While reading this article last night on my iPhone, I could not decide who would be the prime person to deride – everyone seemed equally culpable of faulty logic. I do know that this article is an insult to teachers and their intelligence and it is beyond my understanding how so many high profile people and groups glommed on to such an idea. Bear with me as I state the obvious to those of you reading my blog.
Let me start with the article author (and, by happenstance whomever her editor might be).
Dallas public schools have joined a national research project that will delve into what makes teachers good at what they do – a key ingredient in how students perform on high-stakes tests.
Diane – thank you for pointing out that a so called good teacher is only as good as how their students perform on high stakes tests. Right off the bat I knew there was a conflict of interest as you did not elucidate those outside of education that not all people believe teacher effectiveness can be measured by high stakes test results since there are many years of teaching (and hopefully, parent involvement) by multiple teachers and misconceptions are incredibly difficult to overcome, even in multiple choice tests.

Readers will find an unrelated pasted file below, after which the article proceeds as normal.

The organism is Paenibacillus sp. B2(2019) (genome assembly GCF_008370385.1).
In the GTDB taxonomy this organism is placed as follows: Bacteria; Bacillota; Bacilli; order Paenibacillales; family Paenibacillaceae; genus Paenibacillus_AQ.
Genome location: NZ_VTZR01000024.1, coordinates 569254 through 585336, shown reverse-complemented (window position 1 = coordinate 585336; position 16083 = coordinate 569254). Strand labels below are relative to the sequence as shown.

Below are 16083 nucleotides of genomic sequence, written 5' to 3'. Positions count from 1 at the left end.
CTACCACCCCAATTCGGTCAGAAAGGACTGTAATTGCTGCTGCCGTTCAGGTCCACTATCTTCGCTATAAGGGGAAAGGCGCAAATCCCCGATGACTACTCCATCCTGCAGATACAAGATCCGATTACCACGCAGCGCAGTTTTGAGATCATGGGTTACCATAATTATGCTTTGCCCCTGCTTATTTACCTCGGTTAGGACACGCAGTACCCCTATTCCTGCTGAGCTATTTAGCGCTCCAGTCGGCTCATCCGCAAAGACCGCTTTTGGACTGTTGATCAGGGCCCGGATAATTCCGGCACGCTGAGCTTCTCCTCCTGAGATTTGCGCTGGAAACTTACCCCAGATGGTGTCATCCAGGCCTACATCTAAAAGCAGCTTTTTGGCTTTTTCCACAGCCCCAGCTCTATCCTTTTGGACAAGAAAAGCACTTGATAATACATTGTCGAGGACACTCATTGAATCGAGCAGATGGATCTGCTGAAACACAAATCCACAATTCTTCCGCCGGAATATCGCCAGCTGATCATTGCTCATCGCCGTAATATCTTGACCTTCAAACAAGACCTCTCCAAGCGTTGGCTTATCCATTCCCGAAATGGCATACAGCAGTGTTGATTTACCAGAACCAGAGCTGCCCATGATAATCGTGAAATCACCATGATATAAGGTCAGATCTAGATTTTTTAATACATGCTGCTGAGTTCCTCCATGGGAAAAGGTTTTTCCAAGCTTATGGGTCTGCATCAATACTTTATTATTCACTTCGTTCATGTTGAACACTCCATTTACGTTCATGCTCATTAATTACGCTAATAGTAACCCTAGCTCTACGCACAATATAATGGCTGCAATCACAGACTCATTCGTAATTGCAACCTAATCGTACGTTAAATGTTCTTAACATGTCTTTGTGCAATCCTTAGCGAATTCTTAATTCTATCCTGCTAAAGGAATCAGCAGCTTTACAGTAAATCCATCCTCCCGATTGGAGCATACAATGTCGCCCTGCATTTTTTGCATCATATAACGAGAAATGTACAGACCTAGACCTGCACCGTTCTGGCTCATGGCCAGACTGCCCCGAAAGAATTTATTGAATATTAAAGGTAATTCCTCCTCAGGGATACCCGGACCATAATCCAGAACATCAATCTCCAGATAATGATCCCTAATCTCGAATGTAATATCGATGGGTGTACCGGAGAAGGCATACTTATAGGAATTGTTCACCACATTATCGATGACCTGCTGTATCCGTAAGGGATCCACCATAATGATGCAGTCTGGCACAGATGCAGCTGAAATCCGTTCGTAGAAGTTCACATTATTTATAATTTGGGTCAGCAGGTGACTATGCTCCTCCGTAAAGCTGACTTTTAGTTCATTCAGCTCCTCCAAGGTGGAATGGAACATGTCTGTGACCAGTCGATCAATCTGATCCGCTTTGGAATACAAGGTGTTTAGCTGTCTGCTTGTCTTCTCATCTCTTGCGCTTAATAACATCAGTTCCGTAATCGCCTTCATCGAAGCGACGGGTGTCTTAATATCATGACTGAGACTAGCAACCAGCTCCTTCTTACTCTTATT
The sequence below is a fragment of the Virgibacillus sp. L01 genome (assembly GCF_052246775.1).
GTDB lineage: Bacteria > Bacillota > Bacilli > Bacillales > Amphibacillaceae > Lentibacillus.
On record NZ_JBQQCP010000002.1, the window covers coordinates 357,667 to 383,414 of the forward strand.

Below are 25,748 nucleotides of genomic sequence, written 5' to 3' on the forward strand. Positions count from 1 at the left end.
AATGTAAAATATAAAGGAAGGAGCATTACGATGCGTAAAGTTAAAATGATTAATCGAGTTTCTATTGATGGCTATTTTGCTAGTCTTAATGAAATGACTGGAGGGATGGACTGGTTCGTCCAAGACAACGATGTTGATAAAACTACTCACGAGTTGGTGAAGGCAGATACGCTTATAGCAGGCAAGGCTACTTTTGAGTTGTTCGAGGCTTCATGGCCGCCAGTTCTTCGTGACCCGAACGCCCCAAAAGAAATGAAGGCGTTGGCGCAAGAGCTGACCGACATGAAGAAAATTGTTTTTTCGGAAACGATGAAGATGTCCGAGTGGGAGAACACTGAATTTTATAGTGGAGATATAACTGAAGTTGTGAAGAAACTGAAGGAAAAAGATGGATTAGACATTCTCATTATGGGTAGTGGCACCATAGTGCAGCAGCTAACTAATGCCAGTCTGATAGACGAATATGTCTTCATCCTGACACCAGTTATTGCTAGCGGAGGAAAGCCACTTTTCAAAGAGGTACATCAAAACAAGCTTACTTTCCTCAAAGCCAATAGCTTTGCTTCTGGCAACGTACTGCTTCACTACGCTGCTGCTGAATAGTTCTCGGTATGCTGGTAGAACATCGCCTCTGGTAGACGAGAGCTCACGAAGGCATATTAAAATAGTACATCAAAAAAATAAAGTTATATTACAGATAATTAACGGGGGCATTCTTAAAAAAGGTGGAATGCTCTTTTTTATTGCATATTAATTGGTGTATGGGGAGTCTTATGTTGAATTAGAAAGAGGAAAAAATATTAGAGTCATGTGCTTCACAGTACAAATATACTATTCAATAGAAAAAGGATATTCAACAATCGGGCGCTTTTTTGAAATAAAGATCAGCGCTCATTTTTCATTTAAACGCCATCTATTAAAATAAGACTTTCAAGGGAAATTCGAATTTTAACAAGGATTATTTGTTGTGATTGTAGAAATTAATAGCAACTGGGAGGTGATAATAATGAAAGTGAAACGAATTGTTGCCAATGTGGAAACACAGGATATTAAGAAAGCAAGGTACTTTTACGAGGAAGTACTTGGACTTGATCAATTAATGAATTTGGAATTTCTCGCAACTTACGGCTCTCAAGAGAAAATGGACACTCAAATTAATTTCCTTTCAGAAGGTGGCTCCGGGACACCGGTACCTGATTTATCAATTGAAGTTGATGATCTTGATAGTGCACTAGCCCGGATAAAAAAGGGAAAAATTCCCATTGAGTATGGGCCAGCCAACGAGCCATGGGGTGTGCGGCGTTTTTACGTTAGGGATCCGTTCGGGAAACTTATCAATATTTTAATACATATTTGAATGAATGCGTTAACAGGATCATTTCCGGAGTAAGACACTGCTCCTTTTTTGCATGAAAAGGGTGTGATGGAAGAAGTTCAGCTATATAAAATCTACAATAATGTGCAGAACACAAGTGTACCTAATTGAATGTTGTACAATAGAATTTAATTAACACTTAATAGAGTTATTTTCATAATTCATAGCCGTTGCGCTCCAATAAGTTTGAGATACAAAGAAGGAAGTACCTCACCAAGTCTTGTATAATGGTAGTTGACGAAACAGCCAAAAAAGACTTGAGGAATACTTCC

Research has shown that if students are repeatedly exposed to ineffective teachers, “it’s almost impossible for them to bounce back,” Hinojosa said.
A wrong answer in class is actually a good teaching opportunity, Kane said. Teachers should respond by asking students to explain their reasoning for the wrong answer, so the teacher can understand why the student isn’t getting the concept.
Diane, you quoted Mr. Hinojosa and Mr. Kane so clearly the ‘evidence’ is there. Un fortunately no one bothers to cite the studies they are using to support their statements. Why then would anyone want to peg test scores single handedly on a teacher as a measure of competence?
Mr. Hinojosa knows by inexperience, rather than experience, the issues surrounding middle school teachers. Would it not seem reasonable that teachers want an ‘advocate’ who knows by experience what they do? The manifestations of pegging test scores to a teacher who has students which already had 5-7 (under the best possible scenario) other previous teachers K-5,6,7 seems and is outlandish. Would you expect a doctor to take full successive responsibility for five previous surgeries which worked to varying degrees by five different surgeons?
I would check Mr. Hinojosa’s educational background, and evaluate
…get some information that says, ‘This is what good teaching is about…
since good teaching is about so much more than test scores.
Critics say that basing a teacher’s evaluation simply on student test scores isn’t fair, and that multiple measures should be used to define teacher quality.
It would seem the criticism is actually to help spend the Gates Foundation money effectively since the money spent on small schools was not a long enough longitudinal study, hence the shifting of gears. Who is to know that 10-15 years out, a student benefits from something if there is no data since the game plan was changed mid-course. It would seem from this article, people are looking for the new-NEW thing, not the thing or a modification there of which works.